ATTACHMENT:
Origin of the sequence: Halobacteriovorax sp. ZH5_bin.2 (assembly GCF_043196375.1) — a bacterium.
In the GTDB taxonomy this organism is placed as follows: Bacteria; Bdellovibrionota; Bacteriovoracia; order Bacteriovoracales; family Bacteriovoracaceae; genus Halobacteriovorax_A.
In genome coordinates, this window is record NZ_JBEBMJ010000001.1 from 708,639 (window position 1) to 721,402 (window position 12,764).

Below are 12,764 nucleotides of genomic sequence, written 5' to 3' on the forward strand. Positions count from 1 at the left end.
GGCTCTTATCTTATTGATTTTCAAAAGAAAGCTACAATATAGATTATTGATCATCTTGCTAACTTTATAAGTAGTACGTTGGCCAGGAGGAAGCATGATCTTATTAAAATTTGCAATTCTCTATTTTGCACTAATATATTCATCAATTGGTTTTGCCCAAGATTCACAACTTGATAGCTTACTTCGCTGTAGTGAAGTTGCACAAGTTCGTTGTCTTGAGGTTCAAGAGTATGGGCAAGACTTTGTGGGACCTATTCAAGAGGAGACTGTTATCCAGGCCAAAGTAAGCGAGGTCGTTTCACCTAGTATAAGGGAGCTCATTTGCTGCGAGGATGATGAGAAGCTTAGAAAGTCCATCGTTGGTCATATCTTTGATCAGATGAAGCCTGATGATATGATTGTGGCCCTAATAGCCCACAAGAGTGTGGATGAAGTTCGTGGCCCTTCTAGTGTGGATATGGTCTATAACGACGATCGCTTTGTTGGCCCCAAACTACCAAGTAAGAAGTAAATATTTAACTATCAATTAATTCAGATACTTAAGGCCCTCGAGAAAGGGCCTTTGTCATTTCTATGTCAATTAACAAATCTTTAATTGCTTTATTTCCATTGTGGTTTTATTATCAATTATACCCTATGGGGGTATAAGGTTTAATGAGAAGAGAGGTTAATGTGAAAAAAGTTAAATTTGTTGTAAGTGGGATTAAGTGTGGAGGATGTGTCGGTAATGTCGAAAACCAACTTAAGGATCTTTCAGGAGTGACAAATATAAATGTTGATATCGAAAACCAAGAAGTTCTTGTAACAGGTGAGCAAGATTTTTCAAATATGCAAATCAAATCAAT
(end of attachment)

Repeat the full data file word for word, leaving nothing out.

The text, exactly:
Origin of the sequence: Halobacteriovorax sp. ZH5_bin.2 (assembly GCF_043196375.1) — a bacterium.
In the GTDB taxonomy this organism is placed as follows: Bacteria; Bdellovibrionota; Bacteriovoracia; order Bacteriovoracales; family Bacteriovoracaceae; genus Halobacteriovorax_A.
In genome coordinates, this window is record NZ_JBEBMJ010000001.1 from 708,639 (window position 1) to 721,402 (window position 12,764).

Below are 12,764 nucleotides of genomic sequence, written 5' to 3' on the forward strand. Positions count from 1 at the left end.
GGCTCTTATCTTATTGATTTTCAAAAGAAAGCTACAATATAGATTATTGATCATCTTGCTAACTTTATAAGTAGTACGTTGGCCAGGAGGAAGCATGATCTTATTAAAATTTGCAATTCTCTATTTTGCACTAATATATTCATCAATTGGTTTTGCCCAAGATTCACAACTTGATAGCTTACTTCGCTGTAGTGAAGTTGCACAAGTTCGTTGTCTTGAGGTTCAAGAGTATGGGCAAGACTTTGTGGGACCTATTCAAGAGGAGACTGTTATCCAGGCCAAAGTAAGCGAGGTCGTTTCACCTAGTATAAGGGAGCTCATTTGCTGCGAGGATGATGAGAAGCTTAGAAAGTCCATCGTTGGTCATATCTTTGATCAGATGAAGCCTGATGATATGATTGTGGCCCTAATAGCCCACAAGAGTGTGGATGAAGTTCGTGGCCCTTCTAGTGTGGATATGGTCTATAACGACGATCGCTTTGTTGGCCCCAAACTACCAAGTAAGAAGTAAATATTTAACTATCAATTAATTCAGATACTTAAGGCCCTCGAGAAAGGGCCTTTGTCATTTCTATGTCAATTAACAAATCTTTAATTGCTTTATTTCCATTGTGGTTTTATTATCAATTATACCCTATGGGGGTATAAGGTTTAATGAGAAGAGAGGTTAATGTGAAAAAAGTTAAATTTGTTGTAAGTGGGATTAAGTGTGGAGGATGTGTCGGTAATGTCGAAAACCAACTTAAGGATCTTTCAGGAGTGACAAATATAAATGTTGATATCGAAAACCAAGAAGTTCTTGTAACAGGTGAGCAAGATTTTTCAAATATGCAAATCAAATCAAT